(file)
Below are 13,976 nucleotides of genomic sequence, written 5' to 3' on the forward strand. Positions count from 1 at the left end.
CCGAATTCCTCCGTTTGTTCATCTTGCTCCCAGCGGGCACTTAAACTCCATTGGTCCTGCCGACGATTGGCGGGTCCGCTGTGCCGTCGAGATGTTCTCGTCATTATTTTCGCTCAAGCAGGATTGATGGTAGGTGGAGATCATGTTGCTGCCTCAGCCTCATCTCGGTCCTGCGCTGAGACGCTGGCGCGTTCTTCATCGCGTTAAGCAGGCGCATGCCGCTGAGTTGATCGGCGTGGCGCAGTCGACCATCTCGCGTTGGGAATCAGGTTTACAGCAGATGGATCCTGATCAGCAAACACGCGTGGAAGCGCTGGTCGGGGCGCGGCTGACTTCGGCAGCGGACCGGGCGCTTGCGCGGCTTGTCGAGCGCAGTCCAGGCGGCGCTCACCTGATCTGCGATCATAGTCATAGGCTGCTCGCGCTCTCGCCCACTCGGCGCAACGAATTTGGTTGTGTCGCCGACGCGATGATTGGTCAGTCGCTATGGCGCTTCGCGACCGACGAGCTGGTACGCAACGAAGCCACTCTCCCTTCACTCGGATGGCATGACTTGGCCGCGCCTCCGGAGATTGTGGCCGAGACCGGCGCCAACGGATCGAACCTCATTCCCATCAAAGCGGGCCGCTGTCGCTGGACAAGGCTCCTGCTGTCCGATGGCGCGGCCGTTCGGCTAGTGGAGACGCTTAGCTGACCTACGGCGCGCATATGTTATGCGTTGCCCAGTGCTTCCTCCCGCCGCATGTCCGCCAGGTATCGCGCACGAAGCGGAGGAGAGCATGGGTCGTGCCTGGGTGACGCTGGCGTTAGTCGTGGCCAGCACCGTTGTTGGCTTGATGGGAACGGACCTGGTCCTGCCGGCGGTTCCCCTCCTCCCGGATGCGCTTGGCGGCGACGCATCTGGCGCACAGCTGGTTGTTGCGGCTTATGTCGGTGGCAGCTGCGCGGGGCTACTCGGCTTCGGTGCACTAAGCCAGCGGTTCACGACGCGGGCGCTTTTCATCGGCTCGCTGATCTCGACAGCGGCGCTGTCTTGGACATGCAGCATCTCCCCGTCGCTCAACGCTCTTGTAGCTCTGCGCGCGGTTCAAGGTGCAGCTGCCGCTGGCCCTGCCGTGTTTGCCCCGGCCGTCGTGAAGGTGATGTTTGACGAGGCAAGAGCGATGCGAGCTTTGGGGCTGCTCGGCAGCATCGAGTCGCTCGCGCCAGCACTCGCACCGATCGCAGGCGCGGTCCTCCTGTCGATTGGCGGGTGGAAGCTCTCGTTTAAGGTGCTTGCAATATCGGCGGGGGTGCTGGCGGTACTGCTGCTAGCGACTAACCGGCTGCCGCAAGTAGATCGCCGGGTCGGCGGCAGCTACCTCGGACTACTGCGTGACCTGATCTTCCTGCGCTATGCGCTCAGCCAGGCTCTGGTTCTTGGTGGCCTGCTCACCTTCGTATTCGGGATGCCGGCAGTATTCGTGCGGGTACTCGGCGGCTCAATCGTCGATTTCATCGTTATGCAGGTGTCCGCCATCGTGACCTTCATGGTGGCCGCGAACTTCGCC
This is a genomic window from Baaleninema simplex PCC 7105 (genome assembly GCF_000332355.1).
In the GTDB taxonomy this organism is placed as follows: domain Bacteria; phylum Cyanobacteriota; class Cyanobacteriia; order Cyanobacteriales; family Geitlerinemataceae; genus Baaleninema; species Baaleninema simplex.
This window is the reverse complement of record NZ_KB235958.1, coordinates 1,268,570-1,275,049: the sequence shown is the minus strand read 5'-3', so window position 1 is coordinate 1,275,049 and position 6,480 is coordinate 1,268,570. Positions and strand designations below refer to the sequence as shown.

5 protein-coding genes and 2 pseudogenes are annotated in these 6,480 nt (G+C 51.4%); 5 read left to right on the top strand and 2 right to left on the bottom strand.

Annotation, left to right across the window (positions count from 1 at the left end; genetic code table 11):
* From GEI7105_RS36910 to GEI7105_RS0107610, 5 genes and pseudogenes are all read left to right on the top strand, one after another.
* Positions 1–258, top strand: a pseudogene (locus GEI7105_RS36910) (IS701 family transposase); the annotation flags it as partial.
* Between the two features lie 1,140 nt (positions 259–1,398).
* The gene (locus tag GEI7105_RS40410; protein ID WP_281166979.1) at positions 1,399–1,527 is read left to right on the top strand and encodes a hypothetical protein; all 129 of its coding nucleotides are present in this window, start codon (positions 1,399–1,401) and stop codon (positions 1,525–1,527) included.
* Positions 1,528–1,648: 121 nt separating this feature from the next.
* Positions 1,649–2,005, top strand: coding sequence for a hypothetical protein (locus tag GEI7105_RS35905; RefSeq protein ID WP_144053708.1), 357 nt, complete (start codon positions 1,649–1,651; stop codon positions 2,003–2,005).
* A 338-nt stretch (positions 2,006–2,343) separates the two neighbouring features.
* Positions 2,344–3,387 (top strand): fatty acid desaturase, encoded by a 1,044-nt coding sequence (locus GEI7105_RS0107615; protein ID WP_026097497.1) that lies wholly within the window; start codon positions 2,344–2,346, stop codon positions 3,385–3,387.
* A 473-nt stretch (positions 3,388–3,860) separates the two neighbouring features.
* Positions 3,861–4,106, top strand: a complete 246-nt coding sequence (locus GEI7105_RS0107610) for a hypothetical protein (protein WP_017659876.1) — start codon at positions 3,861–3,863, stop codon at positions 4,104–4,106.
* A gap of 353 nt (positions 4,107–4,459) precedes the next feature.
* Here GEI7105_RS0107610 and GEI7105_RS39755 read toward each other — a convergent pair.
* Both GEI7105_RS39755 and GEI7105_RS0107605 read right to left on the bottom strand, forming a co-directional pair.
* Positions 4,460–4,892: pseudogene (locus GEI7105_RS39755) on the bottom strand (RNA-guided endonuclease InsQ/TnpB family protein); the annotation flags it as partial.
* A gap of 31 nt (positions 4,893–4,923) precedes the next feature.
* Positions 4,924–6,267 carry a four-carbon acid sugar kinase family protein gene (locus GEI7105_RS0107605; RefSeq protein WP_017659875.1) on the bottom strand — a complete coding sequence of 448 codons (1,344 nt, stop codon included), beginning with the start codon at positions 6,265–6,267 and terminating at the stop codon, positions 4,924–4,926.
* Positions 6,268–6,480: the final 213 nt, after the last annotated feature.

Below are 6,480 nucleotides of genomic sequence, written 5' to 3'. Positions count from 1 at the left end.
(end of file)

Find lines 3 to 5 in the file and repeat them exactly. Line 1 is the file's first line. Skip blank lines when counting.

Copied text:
This is a genomic window from Baaleninema simplex PCC 7105 (genome assembly GCF_000332355.1).
In the GTDB taxonomy this organism is placed as follows: domain Bacteria; phylum Cyanobacteriota; class Cyanobacteriia; order Cyanobacteriales; family Geitlerinemataceae; genus Baaleninema; species Baaleninema simplex.
This window is the reverse complement of record NZ_KB235958.1, coordinates 1,268,570-1,275,049: the sequence shown is the minus strand read 5'-3', so window position 1 is coordinate 1,275,049 and position 6,480 is coordinate 1,268,570. Positions and strand designations below refer to the sequence as shown.